Live Love Dream

18. Female. Freshman. Fashion. Boys.

(Source: squidwurd, via thehealthbunny)

georgianadesign:

Brighton Homes Utah, Bountiful, UT.

georgianadesign:

Brighton Homes Utah, Bountiful, UT.

(via jerroncouture)

Still here.

scandal-whipped:

theluxuryaddict:

ME.

Hmmmmm

Don’t do this.

scandal-whipped:

theluxuryaddict:

ME.

Hmmmmm

Don’t do this.

(Source: chanelalexisxo)

Golden Goddess Editorial for Idol Magazine

(Source: caseykelpthesnorks, via black-culture)

love-and-basketball02:

nesibby:

the accuracy

🙍

love-and-basketball02:

nesibby:

the accuracy

🙍

(via nadiaaboulhosn)

wocinsolidarity:

odinsblog:

#myNYPD

the OOP heard around the world

(via reverseracism)

justwhitesupremacythings:

If only white people responded to racist shit from neo-nazis and blatantly racist white people with the same vigor they respond to people of color who express frustration over the racist shit white people do to them

(via bkcarib)

yagazieemezi:

Lost Wax Playing Cards

By Olutade Abidoye

Each set of Lost Wax Playing Cards contains 54 playing cards featuring illustrations of royal figures from the 15th – 19th century Benin Empire. The Benin Empire thrived in what is now southern Nigeria and left an impressive record of their civilization in the form of bronze plaques commissioned by the King (Oba) to adorn the courtyards of his palace. The playing cards pay homage to this prosperous period in Nigerian history and, in effect, bring this bygone era from the archives into modernity in a colorful and playful way.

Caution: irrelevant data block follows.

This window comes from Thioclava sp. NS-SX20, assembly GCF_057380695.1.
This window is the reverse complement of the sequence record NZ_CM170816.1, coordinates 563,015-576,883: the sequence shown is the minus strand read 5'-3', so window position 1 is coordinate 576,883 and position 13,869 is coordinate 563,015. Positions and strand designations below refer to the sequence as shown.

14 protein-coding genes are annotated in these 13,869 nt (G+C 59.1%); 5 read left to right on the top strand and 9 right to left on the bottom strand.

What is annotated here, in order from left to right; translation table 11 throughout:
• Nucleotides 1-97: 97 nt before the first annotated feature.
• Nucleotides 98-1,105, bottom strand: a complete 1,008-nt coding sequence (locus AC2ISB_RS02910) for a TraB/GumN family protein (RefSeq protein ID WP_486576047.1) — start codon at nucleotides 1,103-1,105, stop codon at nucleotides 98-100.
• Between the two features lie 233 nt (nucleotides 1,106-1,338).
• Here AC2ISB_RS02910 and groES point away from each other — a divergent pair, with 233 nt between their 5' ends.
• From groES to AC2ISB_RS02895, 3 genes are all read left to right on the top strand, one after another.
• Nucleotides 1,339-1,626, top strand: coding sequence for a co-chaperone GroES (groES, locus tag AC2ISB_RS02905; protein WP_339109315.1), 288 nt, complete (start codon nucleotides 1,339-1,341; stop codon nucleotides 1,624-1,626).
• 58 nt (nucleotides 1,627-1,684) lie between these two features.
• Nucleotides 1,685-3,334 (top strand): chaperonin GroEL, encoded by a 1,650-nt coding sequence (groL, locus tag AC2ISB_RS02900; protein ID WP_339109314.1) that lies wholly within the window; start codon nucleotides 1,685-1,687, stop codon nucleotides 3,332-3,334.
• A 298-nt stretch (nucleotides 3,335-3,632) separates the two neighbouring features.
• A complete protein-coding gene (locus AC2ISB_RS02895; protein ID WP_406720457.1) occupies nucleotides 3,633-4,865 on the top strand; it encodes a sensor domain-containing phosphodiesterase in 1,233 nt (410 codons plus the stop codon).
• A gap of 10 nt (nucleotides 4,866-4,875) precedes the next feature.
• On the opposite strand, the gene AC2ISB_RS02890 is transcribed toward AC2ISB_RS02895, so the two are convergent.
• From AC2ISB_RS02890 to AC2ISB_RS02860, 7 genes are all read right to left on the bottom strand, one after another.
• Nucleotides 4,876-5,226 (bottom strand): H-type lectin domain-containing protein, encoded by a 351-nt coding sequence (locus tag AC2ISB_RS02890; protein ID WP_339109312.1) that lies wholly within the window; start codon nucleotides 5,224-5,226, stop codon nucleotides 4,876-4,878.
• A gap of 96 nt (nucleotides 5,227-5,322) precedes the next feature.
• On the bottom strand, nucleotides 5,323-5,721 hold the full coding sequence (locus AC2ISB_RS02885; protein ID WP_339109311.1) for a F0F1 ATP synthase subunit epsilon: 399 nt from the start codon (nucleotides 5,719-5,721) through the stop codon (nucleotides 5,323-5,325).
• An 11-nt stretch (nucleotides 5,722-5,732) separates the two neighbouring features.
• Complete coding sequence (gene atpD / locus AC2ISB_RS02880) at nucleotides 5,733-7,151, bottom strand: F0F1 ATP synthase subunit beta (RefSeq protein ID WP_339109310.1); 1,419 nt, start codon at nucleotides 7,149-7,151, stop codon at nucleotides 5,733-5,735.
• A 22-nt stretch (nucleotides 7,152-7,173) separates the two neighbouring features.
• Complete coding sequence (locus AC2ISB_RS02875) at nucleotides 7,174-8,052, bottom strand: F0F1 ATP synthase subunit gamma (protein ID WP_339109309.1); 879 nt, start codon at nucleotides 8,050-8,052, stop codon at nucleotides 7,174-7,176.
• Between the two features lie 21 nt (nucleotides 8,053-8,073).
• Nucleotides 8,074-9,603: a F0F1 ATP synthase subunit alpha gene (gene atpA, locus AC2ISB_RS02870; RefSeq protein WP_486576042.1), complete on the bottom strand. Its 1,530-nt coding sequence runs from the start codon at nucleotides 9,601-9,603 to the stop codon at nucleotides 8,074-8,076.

"I expect Lost Wax Playing Cards to bring a new dynamism to Nigerian popular culture and consciousness. My aim is to rekindle this colorful, yet elusive history into Nigerian popular culture through these playing cards. Nigerians are influenced by their indigenous traditions but more increasingly by popular culture. Symbols of tradition—such as those that inspire these cards—are easily overshadowed by meanings, images and activities drawn from popular culture. Since popular culture is grounded in the mundane and the persistent routines of everyday life, then this history too becomes implicit and fixed. The old Africa that inspired these artifacts has now lost much of its luster. If Nigeria’s prosperous past becomes common sense through these cards, then perhaps the notion of a brighter future won’t be so far-fetched." - Olutade

Website / Facebook / Twitter / Instagram

Dedicated to the Cultural Preservation of the African Aesthetic

(via knowledgeequalsblackpower)